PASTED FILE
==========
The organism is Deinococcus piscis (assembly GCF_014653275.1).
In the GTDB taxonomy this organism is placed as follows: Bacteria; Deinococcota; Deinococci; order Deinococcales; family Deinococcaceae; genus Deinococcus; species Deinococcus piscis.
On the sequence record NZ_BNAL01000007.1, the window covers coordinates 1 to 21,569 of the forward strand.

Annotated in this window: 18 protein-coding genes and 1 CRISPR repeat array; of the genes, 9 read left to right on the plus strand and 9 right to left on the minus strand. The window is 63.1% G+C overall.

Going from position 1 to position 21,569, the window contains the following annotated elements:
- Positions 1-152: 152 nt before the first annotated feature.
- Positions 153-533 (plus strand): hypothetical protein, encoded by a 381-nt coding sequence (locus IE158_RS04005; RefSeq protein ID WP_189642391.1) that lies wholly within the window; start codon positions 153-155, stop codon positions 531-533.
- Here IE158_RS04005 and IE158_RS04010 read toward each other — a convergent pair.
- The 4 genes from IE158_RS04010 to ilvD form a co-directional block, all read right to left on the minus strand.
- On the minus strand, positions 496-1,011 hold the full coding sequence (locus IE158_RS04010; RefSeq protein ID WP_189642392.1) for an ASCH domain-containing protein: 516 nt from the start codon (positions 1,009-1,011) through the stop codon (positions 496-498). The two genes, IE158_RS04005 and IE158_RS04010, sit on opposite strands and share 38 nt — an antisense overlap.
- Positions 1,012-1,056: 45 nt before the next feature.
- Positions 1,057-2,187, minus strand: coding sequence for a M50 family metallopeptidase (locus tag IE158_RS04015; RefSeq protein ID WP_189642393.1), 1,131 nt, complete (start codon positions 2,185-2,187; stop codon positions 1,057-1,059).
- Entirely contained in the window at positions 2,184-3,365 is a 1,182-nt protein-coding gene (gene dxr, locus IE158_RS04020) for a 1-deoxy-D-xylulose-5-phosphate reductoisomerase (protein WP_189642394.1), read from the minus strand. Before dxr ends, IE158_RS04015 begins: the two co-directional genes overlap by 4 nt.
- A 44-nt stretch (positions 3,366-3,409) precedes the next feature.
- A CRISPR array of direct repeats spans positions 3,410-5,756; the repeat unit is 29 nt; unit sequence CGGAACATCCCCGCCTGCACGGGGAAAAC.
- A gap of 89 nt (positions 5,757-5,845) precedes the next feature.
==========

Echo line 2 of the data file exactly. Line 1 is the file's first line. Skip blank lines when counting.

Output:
In the GTDB taxonomy this organism is placed as follows: Bacteria; Deinococcota; Deinococci; order Deinococcales; family Deinococcaceae; genus Deinococcus; species Deinococcus piscis.